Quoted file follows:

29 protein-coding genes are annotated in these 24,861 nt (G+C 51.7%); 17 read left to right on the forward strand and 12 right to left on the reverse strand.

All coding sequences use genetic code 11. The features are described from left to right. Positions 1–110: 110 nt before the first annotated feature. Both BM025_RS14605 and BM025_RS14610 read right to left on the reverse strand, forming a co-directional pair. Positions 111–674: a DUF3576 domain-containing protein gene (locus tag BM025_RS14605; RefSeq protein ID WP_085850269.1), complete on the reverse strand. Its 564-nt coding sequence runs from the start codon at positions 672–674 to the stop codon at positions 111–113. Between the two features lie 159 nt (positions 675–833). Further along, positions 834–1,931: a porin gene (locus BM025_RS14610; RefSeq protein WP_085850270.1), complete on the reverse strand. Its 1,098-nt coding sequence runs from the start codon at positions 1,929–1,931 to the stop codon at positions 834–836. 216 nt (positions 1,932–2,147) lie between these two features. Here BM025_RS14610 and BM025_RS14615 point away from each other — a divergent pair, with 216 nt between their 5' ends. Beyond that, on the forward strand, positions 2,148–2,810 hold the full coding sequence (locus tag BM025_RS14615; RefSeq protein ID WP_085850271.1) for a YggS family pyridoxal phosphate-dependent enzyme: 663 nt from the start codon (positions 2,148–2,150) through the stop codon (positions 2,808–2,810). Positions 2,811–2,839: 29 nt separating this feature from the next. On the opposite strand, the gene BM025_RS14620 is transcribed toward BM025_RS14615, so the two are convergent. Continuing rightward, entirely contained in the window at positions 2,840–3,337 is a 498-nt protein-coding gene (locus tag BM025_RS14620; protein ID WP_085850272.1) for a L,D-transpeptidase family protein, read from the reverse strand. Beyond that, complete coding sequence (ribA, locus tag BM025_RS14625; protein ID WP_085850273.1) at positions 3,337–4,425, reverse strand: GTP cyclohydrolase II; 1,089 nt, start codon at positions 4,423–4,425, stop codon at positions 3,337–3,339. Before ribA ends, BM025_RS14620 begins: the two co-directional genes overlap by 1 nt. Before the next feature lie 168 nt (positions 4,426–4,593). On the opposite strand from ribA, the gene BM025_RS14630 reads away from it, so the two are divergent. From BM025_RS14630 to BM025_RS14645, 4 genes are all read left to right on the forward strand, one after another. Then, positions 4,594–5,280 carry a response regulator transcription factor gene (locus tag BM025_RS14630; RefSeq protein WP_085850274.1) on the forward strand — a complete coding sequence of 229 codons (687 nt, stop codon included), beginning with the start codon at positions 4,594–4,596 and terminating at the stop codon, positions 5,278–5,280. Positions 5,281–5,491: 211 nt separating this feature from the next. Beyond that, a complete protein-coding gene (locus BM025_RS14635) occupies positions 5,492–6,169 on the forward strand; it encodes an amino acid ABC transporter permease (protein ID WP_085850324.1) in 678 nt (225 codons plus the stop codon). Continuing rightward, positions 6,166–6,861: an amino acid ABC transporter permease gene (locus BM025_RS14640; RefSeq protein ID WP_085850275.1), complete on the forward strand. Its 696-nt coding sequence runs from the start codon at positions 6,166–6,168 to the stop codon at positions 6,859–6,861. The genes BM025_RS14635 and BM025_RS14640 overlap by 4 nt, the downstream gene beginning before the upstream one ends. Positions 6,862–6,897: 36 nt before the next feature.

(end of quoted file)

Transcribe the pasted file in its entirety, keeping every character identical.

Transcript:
29 protein-coding genes are annotated in these 24,861 nt (G+C 51.7%); 17 read left to right on the forward strand and 12 right to left on the reverse strand.

All coding sequences use genetic code 11. The features are described from left to right. Positions 1–110: 110 nt before the first annotated feature. Both BM025_RS14605 and BM025_RS14610 read right to left on the reverse strand, forming a co-directional pair. Positions 111–674: a DUF3576 domain-containing protein gene (locus tag BM025_RS14605; RefSeq protein ID WP_085850269.1), complete on the reverse strand. Its 564-nt coding sequence runs from the start codon at positions 672–674 to the stop codon at positions 111–113. Between the two features lie 159 nt (positions 675–833). Further along, positions 834–1,931: a porin gene (locus BM025_RS14610; RefSeq protein WP_085850270.1), complete on the reverse strand. Its 1,098-nt coding sequence runs from the start codon at positions 1,929–1,931 to the stop codon at positions 834–836. 216 nt (positions 1,932–2,147) lie between these two features. Here BM025_RS14610 and BM025_RS14615 point away from each other — a divergent pair, with 216 nt between their 5' ends. Beyond that, on the forward strand, positions 2,148–2,810 hold the full coding sequence (locus tag BM025_RS14615; RefSeq protein ID WP_085850271.1) for a YggS family pyridoxal phosphate-dependent enzyme: 663 nt from the start codon (positions 2,148–2,150) through the stop codon (positions 2,808–2,810). Positions 2,811–2,839: 29 nt separating this feature from the next. On the opposite strand, the gene BM025_RS14620 is transcribed toward BM025_RS14615, so the two are convergent. Continuing rightward, entirely contained in the window at positions 2,840–3,337 is a 498-nt protein-coding gene (locus tag BM025_RS14620; protein ID WP_085850272.1) for a L,D-transpeptidase family protein, read from the reverse strand. Beyond that, complete coding sequence (ribA, locus tag BM025_RS14625; protein ID WP_085850273.1) at positions 3,337–4,425, reverse strand: GTP cyclohydrolase II; 1,089 nt, start codon at positions 4,423–4,425, stop codon at positions 3,337–3,339. Before ribA ends, BM025_RS14620 begins: the two co-directional genes overlap by 1 nt. Before the next feature lie 168 nt (positions 4,426–4,593). On the opposite strand from ribA, the gene BM025_RS14630 reads away from it, so the two are divergent. From BM025_RS14630 to BM025_RS14645, 4 genes are all read left to right on the forward strand, one after another. Then, positions 4,594–5,280 carry a response regulator transcription factor gene (locus tag BM025_RS14630; RefSeq protein WP_085850274.1) on the forward strand — a complete coding sequence of 229 codons (687 nt, stop codon included), beginning with the start codon at positions 4,594–4,596 and terminating at the stop codon, positions 5,278–5,280. Positions 5,281–5,491: 211 nt separating this feature from the next. Beyond that, a complete protein-coding gene (locus BM025_RS14635) occupies positions 5,492–6,169 on the forward strand; it encodes an amino acid ABC transporter permease (protein ID WP_085850324.1) in 678 nt (225 codons plus the stop codon). Continuing rightward, positions 6,166–6,861: an amino acid ABC transporter permease gene (locus BM025_RS14640; RefSeq protein ID WP_085850275.1), complete on the forward strand. Its 696-nt coding sequence runs from the start codon at positions 6,166–6,168 to the stop codon at positions 6,859–6,861. The genes BM025_RS14635 and BM025_RS14640 overlap by 4 nt, the downstream gene beginning before the upstream one ends. Positions 6,862–6,897: 36 nt before the next feature.